A long, long time ago (25 years!) in a land that was far, far away (Taiwan) I was experiencing my great dream of residing in a foreign country and learning a language that I loved. I attended the Chinese classes every day at a well-known language school, sat inside the booths of the school’s language lab perfecting my pronunciation (哥(gē)哥(ge)，哥(gē)哥(ge) …) , diligently wrote vocabulary cards and practiced writing Chinese characters for hours on end.
Learning Chinese is easy if you live in a country where Chinese is spoken
Living in the Taiwan, surrounded by Chinese on street signs, movies, TV, using the language every day with everybody from my Chinese roommates to the man who sold the freshly fried snacks on the street corner outside my apartment, I got to be pretty good – actually very, very, good in this language that I loved. I was even selected to represent my language school in a Mandarin speech competition for foreign students from all over Taiwan and actually won second place!
After Taiwan, I resolved never to forget my Chinese
After three years in Taiwan, my husband and I decided that it was time to settle down somewhere. Since my husband was from Germany, we decided to open an English institute in Leipzig, Germany which was undergoing a lot of changes after the fall of the Berlin wall. This was another adventure! Yet, I swore to myself that I would always stay true to my love of the Chinese language, would keep up with my studies, would find Chinese friends to talk to, would finally go through my enormous book of Chinese “chengyu” and patiently learn them all. I would never, ever forget my Chinese, never let it slip, not one little bit.
You guessed it, I forgot almost all my Chinese
Twenty-five years later, I was still in Leipzig, co-owner of a successful language school, mother of two. I spoke excellent German. Somewhere along the way, I had picked up a fair amount of French. I dabbled in other languages, just for fun. But my Chinese! My resolutions forgotten, it had become rusty, dusty, faded. Year by year, I realized that my fluency had broken, until finally I was forced to admit I had become somebody who (gulp!) only used to speak Chinese.
Chinese characters are so easy to forget
Let me tell you one depressing fact that I learned from hard experience: The human brain is capable of forgetting nothing quite as thoroughly as it is capable of forgetting Chinese characters! And when I say forget, I mean really, truly forget. Yes, I was able to scribble out a few characters to impress people that I really did know Chinese (你好!), but I wouldn’t have been able to write about 98% of the characters I used to know and wouldn’t have been able to read 80% of them.
A trip to China motivated me to refresh my Chinese
In 2016, my resolution to relearn Chinese finally came from that great symbol of peace and diplomacy, the panda bear. My younger daughter dreamed of seeing pandas in real life and was searching for zoos in Europe which hosted them. And then I said, “Why don’t we just go straight to the source?” So, we planned a trip to Chengdu. I knew that the time had finally arrived for me to relearn my Chinese. I did not want to put up with the indignity of a guided group tour, yet I knew I had to act responsibly as a parent and steward my daughter through many unforeseeable situations on our self-guided trip. For this I needed language competence.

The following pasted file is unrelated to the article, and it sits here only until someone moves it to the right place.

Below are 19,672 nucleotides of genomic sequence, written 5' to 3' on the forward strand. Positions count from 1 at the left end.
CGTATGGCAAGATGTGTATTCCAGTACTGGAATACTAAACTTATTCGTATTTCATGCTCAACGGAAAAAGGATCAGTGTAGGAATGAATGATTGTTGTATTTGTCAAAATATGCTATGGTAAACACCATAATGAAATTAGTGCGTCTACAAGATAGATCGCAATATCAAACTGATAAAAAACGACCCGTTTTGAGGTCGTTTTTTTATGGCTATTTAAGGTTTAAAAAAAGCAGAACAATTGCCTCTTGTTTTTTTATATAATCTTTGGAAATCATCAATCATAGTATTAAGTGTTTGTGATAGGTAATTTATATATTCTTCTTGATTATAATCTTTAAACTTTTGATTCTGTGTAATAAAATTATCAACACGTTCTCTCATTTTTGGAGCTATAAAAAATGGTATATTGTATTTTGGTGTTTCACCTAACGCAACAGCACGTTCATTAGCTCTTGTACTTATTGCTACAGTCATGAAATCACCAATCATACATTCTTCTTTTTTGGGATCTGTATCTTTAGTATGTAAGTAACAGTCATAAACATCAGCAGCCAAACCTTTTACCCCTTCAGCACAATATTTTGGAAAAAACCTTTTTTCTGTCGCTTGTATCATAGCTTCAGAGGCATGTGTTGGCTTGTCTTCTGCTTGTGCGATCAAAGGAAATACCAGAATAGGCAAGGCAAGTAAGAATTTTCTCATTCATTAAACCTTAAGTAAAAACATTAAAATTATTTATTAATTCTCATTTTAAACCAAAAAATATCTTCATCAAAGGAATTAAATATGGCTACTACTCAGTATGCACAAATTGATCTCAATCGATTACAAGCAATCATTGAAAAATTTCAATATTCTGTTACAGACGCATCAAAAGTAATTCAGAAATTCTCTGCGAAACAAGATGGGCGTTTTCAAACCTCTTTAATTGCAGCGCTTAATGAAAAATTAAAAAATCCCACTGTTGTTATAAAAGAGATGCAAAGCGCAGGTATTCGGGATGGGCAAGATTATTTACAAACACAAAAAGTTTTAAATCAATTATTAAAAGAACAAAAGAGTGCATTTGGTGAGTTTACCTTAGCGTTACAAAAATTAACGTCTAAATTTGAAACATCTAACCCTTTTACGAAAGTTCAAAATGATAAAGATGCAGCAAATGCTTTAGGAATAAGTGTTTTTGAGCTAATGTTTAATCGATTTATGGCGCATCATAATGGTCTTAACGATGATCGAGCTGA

Finding a course gave structure to my project to relearn Chinese
Highly motivated, I dove into my Chinese studies. At first, having no plan, I just used random materials on YouTube and other internet sources. However, I realized after about a month of extreme, yet unfocused, diligence that I was going to need more structure. Luckily, I discovered that Leipzig hosted a branch of the Confucius Institute which offered a course at my level, which after my month of studying was about beginning HSK3 (barely!)
New technology and tools for learning Chinese
I needed to learn a whole new set of skills for learning Chinese. Of course, I realized that the widespread use of computers and the internet would have had a great impact on language learning tools, but I wasn’t sure just what form these would take. I learned how to use the Pleco dictionary – I had no idea that by just taking a photo of the text, the characters would magically be looked up. Before, I had discontinued my studies at a time when we still had to use the ancient methods of paper dictionaries, radicals and stroke order to look up words! I also had no idea how to write Chinese characters on a keyboard and learned how to upload these functions to my computer. There were also a wealth of online Chinese learning tools and apps to be discovered. I found “The Chairman’s Bao” website to be especially useful because it offered good reading material for all levels.
My Chinese wasn’t actually all forgotten
I discovered that my brain still retained a certain architecture of fluency – I knew what it felt like to speak Mandarin well even if I didn’t always have easy access to the vocabulary I needed. I knew how to use tones correctly, even if they didn’t always come out right. Most importantly, I discovered that relearning characters is easier than learning them in the first place. I remembered the radicals and I recognized a lot of characters as acquaintances, even if I couldn’t remember their names or where I had met them before.
In five months, I had refreshed my Chinese well enough to travel in China
I managed everything in China – a sleeper-train trip from Beijing to Chengdu and back, including fascinating conversations with our compartment mates, an excursion to Emeishan with a bus ride, hike and cable car ride to the top of the mountain, and pandas, pandas, pandas on two trips to the panda research base in Chengdu.
My long-term goals for refreshing and maintaining my Chinese skills
Having returned back to Leipzig, I knew that this time I had to stick with my Mandarin studies permanently because I had no intention of forgetting everything a second time. Of course, I would never be able to continue my pre-trip diligence of 2-4 hours every day in my busy life as a teacher, translator and mother. I had to come up with more sustainable methods that I could maintain forever. I wanted to prevent myself from burning out after my early motivation and realized that my motto had to be “slow and steady wins the game” and find a way to integrate a long-term focus into my life.